The macrocyclic lactones (which include Ivomec, Dectomax, Cydectin and now the generics) do a good job when applied at the right time, Colwell says. October/November is a good period for treatment, if weather is already cold, but not any earlier. If ranchers are preg-checking and vaccinating in early fall they often apply a delousing product, especially if they won’t have the cattle in again until spring. Then they may have serious lice problems in February. Winter-long control can be obtained only if cattle are treated late in the season when lice are starting to build up.
“When macrocyclic lactone products first came on the market, some drug companies gave a guarantee, saying one treatment would last through winter and if you found lice on any of your animals they would pay for retreatment,” says Colwell. “We learned that you can’t mix treated and untreated cattle, use improper dosage, or treat too early. “
It’s usually not necessary to re-treat for lice if a few show up in late March or early April, because lice populations won’t proliferate at that late date. “Lice don’t survive in heat,” says Colwell. “If the cow is standing in bright sunlight in summer, temperature on her skin may go up above the thermal tolerance of a louse or a louse egg. Adult lice are dying and not reproducing, so the population crashes when weather warms up.”
Colwell says no matter what you are using, never underdose. Always treat at the maximum level. If you don’t kill all the lice on an animal, that animal serves as a source of lice to spread to the rest of the herd. Then you may see high levels of lice again before winter is over.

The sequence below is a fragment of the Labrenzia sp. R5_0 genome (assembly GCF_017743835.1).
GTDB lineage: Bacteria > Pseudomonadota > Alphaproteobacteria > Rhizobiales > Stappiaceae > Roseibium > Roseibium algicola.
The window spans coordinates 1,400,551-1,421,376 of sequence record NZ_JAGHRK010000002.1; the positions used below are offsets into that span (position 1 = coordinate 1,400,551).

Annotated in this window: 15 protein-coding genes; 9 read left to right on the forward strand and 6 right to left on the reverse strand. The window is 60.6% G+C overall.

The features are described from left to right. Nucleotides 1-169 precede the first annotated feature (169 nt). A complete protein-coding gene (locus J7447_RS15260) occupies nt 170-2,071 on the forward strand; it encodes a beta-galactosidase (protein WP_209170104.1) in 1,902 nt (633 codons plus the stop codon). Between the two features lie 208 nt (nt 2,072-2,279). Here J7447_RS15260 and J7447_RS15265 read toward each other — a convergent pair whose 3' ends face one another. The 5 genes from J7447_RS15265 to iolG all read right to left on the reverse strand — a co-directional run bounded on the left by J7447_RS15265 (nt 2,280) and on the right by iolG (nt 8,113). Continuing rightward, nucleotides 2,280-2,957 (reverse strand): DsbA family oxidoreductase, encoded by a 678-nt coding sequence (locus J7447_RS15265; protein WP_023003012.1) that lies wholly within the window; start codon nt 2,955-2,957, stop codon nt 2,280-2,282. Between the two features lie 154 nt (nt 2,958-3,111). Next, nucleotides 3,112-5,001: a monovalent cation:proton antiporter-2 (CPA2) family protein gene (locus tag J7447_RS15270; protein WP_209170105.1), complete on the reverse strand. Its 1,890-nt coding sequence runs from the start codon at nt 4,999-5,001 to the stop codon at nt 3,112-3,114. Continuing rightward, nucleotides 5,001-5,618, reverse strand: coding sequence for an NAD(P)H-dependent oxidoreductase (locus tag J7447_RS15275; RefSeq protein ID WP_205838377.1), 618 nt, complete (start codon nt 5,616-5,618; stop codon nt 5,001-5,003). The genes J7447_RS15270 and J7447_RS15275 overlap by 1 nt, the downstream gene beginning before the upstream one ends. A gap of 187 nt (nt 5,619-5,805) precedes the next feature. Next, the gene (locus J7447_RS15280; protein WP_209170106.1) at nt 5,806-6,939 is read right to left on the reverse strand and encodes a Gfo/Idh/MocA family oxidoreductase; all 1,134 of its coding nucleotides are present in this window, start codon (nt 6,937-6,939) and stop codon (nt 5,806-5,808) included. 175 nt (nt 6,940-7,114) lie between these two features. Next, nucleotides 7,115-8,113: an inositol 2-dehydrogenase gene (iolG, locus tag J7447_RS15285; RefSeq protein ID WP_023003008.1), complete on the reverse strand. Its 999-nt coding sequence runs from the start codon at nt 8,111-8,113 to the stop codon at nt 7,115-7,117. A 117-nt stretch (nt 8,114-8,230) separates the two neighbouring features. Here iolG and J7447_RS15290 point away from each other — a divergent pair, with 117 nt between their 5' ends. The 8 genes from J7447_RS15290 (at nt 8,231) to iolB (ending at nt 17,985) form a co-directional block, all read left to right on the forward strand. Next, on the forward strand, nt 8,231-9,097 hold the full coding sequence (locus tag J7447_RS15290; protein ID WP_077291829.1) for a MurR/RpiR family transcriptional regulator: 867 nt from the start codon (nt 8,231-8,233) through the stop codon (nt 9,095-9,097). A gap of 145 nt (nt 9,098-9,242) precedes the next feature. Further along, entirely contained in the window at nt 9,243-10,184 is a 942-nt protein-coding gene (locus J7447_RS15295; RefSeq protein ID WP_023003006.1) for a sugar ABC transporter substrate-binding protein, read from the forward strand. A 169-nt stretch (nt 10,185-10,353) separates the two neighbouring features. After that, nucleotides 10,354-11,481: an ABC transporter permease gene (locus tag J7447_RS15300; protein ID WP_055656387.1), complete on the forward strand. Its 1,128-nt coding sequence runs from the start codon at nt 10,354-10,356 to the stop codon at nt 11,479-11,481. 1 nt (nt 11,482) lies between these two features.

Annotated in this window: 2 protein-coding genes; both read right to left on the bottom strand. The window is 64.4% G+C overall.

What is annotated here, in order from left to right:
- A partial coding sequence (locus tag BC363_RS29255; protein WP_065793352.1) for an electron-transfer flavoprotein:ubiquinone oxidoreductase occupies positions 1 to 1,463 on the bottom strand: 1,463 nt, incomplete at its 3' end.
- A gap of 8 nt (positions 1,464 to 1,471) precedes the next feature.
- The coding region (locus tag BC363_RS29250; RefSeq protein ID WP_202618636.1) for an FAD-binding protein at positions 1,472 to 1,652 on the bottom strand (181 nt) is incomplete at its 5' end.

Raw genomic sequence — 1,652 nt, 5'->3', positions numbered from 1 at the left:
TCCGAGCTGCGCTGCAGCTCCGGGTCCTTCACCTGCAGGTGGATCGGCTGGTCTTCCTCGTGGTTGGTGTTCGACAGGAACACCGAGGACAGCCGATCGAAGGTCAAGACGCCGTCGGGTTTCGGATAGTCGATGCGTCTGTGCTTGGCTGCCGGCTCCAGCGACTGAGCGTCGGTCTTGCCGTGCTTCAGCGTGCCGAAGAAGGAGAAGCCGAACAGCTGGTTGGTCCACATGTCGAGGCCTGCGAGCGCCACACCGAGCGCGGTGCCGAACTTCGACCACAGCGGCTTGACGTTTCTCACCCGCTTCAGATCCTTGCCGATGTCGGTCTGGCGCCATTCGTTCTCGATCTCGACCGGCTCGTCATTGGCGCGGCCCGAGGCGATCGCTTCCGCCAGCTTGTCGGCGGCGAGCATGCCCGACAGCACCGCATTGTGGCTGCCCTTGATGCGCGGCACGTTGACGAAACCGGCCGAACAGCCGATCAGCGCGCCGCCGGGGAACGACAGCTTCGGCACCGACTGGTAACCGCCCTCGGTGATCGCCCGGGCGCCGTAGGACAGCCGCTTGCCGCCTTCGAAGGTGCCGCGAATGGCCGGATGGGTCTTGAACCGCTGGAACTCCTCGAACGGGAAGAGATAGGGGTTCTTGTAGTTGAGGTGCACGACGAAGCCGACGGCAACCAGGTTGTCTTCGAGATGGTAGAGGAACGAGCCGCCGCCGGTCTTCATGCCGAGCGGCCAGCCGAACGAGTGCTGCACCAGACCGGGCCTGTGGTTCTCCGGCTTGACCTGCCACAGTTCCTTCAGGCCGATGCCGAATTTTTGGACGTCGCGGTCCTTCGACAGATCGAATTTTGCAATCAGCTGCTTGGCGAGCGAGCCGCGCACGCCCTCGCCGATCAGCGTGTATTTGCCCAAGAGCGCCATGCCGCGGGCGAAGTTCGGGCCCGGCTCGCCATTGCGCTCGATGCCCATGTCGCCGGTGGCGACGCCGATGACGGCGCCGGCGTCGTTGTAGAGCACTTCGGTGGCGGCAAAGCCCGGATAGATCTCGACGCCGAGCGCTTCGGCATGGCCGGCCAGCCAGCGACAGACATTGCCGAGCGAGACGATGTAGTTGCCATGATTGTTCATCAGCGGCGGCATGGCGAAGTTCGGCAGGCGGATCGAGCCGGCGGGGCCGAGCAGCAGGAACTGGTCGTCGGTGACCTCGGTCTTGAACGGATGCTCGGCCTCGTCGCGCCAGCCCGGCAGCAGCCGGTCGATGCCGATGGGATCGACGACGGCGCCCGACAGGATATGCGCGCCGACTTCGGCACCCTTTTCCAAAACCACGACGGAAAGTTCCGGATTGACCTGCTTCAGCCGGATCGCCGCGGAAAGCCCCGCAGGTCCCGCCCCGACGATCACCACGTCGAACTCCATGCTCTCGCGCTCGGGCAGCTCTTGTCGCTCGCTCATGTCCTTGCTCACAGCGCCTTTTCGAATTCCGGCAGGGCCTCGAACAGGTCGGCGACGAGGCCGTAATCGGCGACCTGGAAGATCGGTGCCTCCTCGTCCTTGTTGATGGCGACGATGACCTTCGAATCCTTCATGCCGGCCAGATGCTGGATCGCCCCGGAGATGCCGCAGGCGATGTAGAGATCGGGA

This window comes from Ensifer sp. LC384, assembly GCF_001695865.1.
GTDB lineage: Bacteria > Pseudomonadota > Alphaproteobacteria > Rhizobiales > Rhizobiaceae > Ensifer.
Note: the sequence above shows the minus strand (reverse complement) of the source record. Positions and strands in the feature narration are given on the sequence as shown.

Worth the expense
Colwell recommends retreating later in winter, like February and early March, if lice become a problem. It used to be relatively inexpensive to do this, using a topical oil-based pyrethroid such as Cylence or Boss. These products spread through the hair coat and have enough residual activity to last awhile and get through to spring. Unfortunately they are now more expensive than some of the generic macrocyclic lactones. “I still think they are the best type of follow-up treatment,” he says.
Other methods are useful, such as insecticides on back-rubbers that allow animals to self-treat. “Self-grooming — licking, rubbing and scratching — helps keep lice populations down,” says Colwell. “But long winter hair reduces effectiveness of the tongue to pull lice off. The tongue is a great grooming device, but with a thick hair coat it can’t get to the lice that are right down on the skin. Insecticide back-rubbers and other structures for cattle to scratch on can be a help.”
This also minimizes damage to facilities if cattle rub on these instead of fences.
By March, days are getting longer with more intense sunlight, and most lice populations start dwindling — and retreat to cooler places on the animal.
“Some animals act as carriers; lice don’t leave them during summer. The most effective lice control is culling the carriers. Any animal that is chronically infested will keep spreading lice to the others. There are a few animals in the herd that are highly susceptible to certain parasites. This may be due to ineffectiveness of their immune response, and their genetics.
“You probably shouldn’t make your entire culling decision based on louse populations, but it should be a factor to consider,” says Colwell.
Lack of immune response may be genetic. Some animals have stronger immune systems than others. Carriers usually have some deficiency in their immune system that makes them more susceptible to heavy lice infestation, since cattle normally develop some resistance to lice after exposure.